If you disagree with his viewpoint and assessment, you might want to also post your objection to his original thread I linked above, so he himself can address any points raised.


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The main reason I favor a grand is because they are much more comfortable to play regardless of the music. My hand shape is such that I end up playing a lot between the black keys close the fallboard. The grands also tend to be a lot more responsive in touch and have better dynamic control. Also I do not like the way uprights project the sound when I play them. So the repetition speed is not the only difference.

As for the digitals, they have their use but could never replace the acoustics for me because of the sound properties. I think a big part of learning to play is to learn to adjust to the changes in the sound of the pianos you play. With a digital it's easy to forget this and stop listening to what is happening because it always stays the same. And yes, I do have a Roland where I can tweak the sound a lot, but that is not how I want to use my time...

Last edited by outo; 03/11/19 12:39 AM.
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Originally Posted by Jitin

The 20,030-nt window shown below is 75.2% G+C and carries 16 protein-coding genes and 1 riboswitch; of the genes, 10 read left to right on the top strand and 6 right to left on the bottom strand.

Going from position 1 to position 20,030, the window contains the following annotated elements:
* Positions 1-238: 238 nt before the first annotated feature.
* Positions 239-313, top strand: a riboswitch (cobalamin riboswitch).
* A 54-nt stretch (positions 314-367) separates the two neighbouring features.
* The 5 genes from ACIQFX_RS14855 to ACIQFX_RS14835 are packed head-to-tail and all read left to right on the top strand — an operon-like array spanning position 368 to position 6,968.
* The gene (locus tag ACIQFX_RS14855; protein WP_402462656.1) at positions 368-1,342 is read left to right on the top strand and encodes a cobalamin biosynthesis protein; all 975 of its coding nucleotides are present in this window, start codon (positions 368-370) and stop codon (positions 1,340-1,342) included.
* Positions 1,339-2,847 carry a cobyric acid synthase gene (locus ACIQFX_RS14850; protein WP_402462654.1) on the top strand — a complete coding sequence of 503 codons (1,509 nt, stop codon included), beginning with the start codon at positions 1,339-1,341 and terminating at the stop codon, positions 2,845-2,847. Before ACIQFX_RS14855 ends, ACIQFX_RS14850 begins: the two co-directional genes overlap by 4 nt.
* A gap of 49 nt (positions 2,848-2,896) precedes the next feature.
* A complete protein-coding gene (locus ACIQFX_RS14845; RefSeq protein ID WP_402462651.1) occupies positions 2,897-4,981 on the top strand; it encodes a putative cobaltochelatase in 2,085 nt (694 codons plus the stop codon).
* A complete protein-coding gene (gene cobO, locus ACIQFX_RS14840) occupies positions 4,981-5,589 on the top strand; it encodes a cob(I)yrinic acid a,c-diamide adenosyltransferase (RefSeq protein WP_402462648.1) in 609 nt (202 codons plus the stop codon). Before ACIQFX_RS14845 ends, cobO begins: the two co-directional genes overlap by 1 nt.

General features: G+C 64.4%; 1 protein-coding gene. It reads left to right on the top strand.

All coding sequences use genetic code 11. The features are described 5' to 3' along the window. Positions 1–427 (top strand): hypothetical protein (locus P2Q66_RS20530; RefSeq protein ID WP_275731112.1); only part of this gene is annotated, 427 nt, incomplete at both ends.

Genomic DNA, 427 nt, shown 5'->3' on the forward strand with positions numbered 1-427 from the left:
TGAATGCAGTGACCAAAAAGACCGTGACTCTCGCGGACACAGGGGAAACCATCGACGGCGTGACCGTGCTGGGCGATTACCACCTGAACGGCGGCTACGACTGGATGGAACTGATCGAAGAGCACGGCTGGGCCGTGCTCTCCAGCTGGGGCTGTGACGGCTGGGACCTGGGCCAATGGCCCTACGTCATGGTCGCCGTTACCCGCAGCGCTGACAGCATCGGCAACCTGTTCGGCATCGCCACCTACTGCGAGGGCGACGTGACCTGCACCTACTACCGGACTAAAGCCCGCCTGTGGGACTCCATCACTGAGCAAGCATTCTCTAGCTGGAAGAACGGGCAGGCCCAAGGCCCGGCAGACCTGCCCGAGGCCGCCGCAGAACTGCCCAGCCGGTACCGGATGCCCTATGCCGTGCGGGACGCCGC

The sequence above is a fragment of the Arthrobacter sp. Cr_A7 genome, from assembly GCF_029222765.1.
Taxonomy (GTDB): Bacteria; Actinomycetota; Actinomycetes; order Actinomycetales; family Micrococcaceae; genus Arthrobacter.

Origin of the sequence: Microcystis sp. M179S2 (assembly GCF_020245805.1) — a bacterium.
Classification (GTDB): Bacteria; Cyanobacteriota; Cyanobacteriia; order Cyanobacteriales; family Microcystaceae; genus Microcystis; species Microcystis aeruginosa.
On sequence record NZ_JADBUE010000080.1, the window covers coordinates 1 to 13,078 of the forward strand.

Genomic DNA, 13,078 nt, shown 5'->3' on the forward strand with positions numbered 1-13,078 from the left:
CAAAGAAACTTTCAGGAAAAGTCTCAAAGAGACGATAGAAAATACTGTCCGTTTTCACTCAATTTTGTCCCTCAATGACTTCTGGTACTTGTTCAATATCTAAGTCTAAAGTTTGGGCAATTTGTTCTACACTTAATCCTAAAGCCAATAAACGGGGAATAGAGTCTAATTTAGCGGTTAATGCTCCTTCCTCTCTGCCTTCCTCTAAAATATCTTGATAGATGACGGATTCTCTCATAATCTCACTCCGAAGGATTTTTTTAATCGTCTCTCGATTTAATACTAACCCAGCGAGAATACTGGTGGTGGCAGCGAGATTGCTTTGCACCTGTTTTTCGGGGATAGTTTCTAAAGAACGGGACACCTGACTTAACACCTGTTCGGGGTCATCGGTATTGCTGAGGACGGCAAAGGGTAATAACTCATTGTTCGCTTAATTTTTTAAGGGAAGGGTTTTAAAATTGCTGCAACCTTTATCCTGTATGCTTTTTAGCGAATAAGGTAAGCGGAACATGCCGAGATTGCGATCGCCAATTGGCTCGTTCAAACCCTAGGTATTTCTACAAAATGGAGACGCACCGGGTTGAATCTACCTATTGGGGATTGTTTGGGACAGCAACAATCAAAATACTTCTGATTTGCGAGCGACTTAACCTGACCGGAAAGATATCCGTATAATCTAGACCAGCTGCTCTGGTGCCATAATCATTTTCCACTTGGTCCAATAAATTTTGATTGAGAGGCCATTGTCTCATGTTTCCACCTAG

... Could someone shed light on this , specifically , why people get say an nv10 /yamaha n1x type of piano over a acoustic upright (I am not including people who cannot get acoustic because of volume /maintenance issues)?

A good digital could be a superior piano to a poor (or old and badly maintained) upright, but a good upright will be better as a piano than any digital. That's not taking into account things like silent operation, recording etc.

Similarly, a good upright is better than a poor grand. When, in 1977, I bought my YAMAHA UX - top of the line upright, I was offered a YAMAHA G1 baby grand - I went and tried one out - very disappointing, the UX was far superior.

Move up the scale - a top of the line Schimmel, Seiler, Grotrian, Petrof (or similar) upright would likely be a better piano than an entry level 6' grand.


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Originally Posted by backto_study_piano
but a good upright will be better as a piano than any digital. That's not taking into account things like silent operation, recording etc.

Yes, well the claim made here is not about "any digital" but specifically about 4 hybrid digitals, NV10, N1, N2, and N3 being better than all except the finest grands.